On the positive side, the pineapple was nice and crunchy, and all the fruit did indeed seem like it had been freshly cut relatively recently — none of the chunks was overly beaten up. If you order this during the summertime when more fruits are in season, you might have a better experience.

18. Corn

It's hard to screw up plain corn, and while Cracker Barrel didn't exactly screw up the side dish, much like with the fruit cup, it was undone by the quality of the ingredients. The main flavor we're looking for from corn is sweetness and this didn't have much of it. To be fair, it wasn't corn season when we tasted the dish — fresh corn at the supermarket tastes pretty bland and starchy in autumn. However, thanks to food preservation technology, it's easy to access sweet corn all year round these days if you just buy frozen corn that was picked at peak season.

We're not sure whether the restaurant used out-of-season fresh corn or if its frozen corn supplier provided an inferior product, but either way, there wasn't much flavor to be found. The restaurant didn't do anything to elevate the corn either; we didn't taste much in the way of seasoning.

17. Broccoli

Do you like plain broccoli? Then you will enjoy this side, because, as far as we can tell, this cooked broccoli was completely unseasoned. While this was a little disappointing (we generally expect restaurants to add some kind of special touch to the food they prepare), the broccoli still won out over a couple of the other vegetables because it was properly cooked.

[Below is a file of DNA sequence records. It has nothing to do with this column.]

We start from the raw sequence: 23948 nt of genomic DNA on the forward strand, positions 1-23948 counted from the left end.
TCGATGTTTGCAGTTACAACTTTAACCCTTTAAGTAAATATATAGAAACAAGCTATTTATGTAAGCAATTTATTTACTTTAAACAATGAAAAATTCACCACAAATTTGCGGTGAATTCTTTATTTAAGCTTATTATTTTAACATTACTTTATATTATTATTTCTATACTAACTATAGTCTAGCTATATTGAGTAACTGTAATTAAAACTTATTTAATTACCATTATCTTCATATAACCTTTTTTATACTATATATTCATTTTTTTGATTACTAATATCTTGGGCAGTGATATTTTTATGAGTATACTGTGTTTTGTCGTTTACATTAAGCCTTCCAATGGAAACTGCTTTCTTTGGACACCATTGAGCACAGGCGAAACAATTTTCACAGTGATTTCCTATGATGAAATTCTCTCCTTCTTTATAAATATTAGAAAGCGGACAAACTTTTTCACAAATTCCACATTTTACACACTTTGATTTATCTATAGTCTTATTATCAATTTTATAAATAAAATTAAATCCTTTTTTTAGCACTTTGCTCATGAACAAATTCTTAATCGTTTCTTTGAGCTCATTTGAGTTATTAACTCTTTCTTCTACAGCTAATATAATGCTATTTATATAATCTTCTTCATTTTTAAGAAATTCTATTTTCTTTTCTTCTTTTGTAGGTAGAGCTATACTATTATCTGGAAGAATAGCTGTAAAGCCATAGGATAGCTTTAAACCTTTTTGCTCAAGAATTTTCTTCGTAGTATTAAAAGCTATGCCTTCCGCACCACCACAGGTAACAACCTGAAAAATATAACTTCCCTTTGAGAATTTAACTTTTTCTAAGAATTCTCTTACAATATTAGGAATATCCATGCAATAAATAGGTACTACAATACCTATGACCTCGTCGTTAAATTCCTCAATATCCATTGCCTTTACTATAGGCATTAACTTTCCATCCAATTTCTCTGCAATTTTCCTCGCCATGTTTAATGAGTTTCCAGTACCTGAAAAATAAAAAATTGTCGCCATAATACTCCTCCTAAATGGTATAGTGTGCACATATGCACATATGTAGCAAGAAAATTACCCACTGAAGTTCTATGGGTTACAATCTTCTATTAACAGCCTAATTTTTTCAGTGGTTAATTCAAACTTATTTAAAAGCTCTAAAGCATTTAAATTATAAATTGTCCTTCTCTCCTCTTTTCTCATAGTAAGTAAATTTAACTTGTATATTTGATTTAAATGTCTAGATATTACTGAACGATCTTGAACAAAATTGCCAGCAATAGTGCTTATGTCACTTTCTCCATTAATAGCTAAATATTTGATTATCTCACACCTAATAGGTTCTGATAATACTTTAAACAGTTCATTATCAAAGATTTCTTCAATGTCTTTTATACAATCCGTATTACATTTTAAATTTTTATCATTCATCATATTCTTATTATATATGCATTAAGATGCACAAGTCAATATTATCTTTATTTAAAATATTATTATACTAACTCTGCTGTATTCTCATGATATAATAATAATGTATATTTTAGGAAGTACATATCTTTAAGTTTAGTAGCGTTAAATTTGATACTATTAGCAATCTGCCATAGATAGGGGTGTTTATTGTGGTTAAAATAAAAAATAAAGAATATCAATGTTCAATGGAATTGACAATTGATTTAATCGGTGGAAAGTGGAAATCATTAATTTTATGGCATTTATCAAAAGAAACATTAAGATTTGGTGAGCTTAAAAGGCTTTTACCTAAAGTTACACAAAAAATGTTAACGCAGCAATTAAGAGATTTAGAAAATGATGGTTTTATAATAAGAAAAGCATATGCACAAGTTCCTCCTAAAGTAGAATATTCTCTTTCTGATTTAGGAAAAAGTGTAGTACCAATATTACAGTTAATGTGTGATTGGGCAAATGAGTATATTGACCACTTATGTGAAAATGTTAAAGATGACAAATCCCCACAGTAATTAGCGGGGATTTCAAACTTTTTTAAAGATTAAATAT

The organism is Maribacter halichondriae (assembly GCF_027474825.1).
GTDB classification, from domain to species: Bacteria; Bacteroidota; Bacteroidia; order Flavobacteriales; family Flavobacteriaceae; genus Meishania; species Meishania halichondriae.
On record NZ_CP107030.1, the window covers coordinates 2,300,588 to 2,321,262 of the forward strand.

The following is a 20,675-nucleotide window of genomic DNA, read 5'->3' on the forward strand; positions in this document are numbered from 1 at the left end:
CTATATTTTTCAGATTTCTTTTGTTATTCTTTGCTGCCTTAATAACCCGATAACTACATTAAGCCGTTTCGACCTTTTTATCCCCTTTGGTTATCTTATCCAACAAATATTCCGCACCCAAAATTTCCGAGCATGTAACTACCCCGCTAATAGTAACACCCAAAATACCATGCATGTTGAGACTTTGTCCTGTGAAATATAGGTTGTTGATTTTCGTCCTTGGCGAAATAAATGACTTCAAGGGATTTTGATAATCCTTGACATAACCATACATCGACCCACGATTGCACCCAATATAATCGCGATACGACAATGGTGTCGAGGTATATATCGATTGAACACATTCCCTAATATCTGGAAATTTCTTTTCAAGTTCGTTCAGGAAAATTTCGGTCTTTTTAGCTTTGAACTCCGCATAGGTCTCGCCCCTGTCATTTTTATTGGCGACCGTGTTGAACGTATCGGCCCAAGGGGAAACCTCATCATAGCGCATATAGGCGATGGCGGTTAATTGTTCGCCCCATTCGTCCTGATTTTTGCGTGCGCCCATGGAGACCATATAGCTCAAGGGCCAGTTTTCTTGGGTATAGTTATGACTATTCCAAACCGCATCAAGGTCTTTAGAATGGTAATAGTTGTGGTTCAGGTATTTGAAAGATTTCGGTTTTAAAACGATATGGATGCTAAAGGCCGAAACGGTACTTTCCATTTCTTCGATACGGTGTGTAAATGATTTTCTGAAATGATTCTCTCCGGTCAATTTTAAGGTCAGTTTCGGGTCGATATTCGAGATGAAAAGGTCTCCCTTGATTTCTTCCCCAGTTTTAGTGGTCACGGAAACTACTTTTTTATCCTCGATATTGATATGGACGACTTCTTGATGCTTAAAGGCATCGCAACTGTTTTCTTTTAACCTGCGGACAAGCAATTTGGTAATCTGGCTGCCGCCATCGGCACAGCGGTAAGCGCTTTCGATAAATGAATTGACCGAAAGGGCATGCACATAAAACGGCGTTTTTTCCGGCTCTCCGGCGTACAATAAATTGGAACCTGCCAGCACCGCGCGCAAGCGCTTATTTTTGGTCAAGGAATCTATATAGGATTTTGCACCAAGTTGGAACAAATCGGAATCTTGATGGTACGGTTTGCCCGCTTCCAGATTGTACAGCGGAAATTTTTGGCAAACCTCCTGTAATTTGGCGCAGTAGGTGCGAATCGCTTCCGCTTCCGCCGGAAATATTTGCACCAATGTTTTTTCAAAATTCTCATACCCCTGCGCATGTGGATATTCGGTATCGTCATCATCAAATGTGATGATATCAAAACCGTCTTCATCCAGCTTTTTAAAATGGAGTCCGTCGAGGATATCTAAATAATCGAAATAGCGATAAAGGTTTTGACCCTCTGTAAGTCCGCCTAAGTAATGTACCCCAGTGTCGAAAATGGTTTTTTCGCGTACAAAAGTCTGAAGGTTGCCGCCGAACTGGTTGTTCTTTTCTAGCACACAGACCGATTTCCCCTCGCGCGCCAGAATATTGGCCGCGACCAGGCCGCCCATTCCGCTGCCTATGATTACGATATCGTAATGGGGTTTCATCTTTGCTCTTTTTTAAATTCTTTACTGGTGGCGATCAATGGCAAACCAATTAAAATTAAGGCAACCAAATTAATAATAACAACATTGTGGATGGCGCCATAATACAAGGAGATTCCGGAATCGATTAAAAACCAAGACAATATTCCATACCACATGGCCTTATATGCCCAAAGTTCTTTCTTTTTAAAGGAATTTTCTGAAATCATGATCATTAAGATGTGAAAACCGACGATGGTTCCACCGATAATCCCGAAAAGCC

It appeared to be either blanched or steamed and was bright green, so it had clearly been cooked fresh and hadn't sat in a warmer forever. It had a perfect tender-crisp texture — not crunchy and raw inside, but not too soft either. With no seasonings to cover it up, the earthy, mildly bitter taste of the vegetable shone through. Even in the absence of salt, the broccoli was still more flavorful than the carrots or the corn. Since it was so plain, we ended up only eating a couple of bites and then using the leftovers to make a stir-fry the next day.

16. Loaded baked potato

Baked potatoes are so easy to make at home — just throw potatoes in the oven for around an hour and you're in business. That makes it frustrating when restaurants like Cracker Barrel serve potatoes that are worse than what you could prepare in your own kitchen. The loaded baked potato wasn't bad, exactly. It was a cooked potato topped with butter, sour cream, bacon bits, and cheese, and all of those components worked well together. 

The dish just wasn't executed with finesse. Rather than being fluffy, the potato was firm, suggesting that it might have benefited from a few extra minutes in the oven to soften it a touch more. The bacon bits were made with real chopped-up bacon, but they could have also used more time cooking as they weren't very crispy. The cheddar cheese struck us as being a tad rubbery. On the good side, everything had enough seasoning on it, so we didn't need to add salt to this dish.

15. Turnip greens

Any Southern-style restaurant should have excellent greens, whether they be collard, mustard, or turnip. The turnip greens from Cracker Barrel had some excellent qualities, but they were ultimately underwhelming. The best part was that they were super tender and soaked in the liquid from the bottom of the pot, which any greens aficionado knows is essential. The texture of the dish was perfect.